Supermassive Black Hole at Centre of Galaxy
ESO Announcement | 2017 Aug 09
A new analysis of data from ESO’s Very Large Telescope and other telescopes suggests that the orbits of stars around the supermassive black hole at the centre of the Milky Way may show the subtle effects predicted by Einstein’s general theory of relativity. There are hints that the orbit of the star S2 is deviating slightly from the path calculated using classical physics. This tantalising result is a prelude to much more precise measurements and tests of relativity that will be made using the GRAVITY instrument as star S2 passes very close to the black hole in 2018.
At the centre of the Milky Way, 26 000 light-years from Earth, lies the closest supermassive black hole, which has a mass four million times that of the Sun. This monster is surrounded by a small group of stars orbiting at high speed in the black hole’s very strong gravitational field. It is a perfect environment in which to test gravitational physics, and particularly Einstein’s general theory of relativity.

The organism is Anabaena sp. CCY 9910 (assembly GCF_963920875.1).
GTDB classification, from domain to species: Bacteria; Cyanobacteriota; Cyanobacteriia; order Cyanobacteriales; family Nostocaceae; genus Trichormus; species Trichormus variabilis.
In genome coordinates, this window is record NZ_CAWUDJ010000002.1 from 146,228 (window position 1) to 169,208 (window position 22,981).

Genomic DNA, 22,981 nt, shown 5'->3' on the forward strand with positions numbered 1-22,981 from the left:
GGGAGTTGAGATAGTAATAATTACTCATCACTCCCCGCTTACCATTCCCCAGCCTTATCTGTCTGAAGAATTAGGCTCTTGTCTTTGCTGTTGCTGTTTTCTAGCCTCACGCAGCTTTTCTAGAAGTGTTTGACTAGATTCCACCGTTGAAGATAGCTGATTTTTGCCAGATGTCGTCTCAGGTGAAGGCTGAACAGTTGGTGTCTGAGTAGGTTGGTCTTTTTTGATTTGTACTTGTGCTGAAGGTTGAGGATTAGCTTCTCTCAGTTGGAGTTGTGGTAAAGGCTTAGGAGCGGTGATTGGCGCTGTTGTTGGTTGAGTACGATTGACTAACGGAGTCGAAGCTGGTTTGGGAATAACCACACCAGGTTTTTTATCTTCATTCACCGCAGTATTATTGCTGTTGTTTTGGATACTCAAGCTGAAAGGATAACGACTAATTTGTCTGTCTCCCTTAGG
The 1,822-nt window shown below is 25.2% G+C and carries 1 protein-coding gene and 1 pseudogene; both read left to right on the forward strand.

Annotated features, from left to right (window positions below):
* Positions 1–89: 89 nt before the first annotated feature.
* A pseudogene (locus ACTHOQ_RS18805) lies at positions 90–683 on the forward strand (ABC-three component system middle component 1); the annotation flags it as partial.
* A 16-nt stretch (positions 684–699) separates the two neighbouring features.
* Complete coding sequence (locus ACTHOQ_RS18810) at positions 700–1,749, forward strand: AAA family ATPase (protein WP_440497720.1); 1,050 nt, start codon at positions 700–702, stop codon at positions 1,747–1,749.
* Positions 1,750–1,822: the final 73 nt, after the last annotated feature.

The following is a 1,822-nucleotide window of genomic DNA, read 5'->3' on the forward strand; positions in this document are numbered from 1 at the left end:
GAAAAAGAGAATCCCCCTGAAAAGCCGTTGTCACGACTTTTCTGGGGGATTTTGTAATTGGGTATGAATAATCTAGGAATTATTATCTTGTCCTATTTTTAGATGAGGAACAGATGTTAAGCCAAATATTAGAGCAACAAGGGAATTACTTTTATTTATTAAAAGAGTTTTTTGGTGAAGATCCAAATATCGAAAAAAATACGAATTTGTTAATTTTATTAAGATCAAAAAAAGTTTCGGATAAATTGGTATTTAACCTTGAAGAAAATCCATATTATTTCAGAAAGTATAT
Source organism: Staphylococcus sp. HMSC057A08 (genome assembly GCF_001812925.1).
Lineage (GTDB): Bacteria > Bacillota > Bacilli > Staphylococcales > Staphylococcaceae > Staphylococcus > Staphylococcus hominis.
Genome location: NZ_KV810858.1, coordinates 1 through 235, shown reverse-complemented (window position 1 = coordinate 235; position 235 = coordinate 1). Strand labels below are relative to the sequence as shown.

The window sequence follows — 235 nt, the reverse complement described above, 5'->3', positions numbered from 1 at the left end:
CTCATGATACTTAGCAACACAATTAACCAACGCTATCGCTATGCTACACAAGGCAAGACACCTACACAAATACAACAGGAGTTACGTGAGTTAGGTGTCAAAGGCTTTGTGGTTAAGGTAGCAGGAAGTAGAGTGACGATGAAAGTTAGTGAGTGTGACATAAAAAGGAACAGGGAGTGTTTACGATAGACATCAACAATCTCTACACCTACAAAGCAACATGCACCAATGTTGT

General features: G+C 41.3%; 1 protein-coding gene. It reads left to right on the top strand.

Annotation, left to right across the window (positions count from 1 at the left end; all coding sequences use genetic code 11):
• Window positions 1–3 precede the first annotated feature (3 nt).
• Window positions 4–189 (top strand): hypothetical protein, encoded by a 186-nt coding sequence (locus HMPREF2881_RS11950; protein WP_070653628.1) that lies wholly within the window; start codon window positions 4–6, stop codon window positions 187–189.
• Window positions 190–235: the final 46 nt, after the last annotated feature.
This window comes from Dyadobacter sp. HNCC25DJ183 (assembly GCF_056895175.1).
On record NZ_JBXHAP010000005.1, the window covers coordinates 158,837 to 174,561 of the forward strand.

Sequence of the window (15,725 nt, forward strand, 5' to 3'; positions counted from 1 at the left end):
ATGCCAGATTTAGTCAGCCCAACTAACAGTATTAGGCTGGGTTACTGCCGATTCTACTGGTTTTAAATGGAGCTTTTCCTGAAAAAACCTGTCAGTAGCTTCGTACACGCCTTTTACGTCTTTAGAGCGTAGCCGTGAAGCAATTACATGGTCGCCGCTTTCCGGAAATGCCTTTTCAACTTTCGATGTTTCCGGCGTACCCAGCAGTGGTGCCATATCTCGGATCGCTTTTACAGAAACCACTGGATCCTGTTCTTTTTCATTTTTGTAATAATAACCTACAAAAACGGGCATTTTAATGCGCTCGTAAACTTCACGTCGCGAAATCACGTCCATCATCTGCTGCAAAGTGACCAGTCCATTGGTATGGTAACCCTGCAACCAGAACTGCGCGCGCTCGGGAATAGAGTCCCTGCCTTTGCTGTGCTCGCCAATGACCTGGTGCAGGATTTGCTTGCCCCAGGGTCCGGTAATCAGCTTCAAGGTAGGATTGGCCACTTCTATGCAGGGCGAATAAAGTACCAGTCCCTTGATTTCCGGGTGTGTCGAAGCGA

A team of German and Czech astronomers have now applied new analysis techniques to existing observations of the stars orbiting the black hole, accumulated using ESO’s Very Large Telescope (VLT) in Chile and others over the last twenty years . They compare the measured star orbits to predictions made using classical Newtonian gravity as well as predictions from general relativity.
Investigating the Relativistic Motion of the Stars Near
the Supermassive Black Hole in the Galactic Center - M. Parsa et al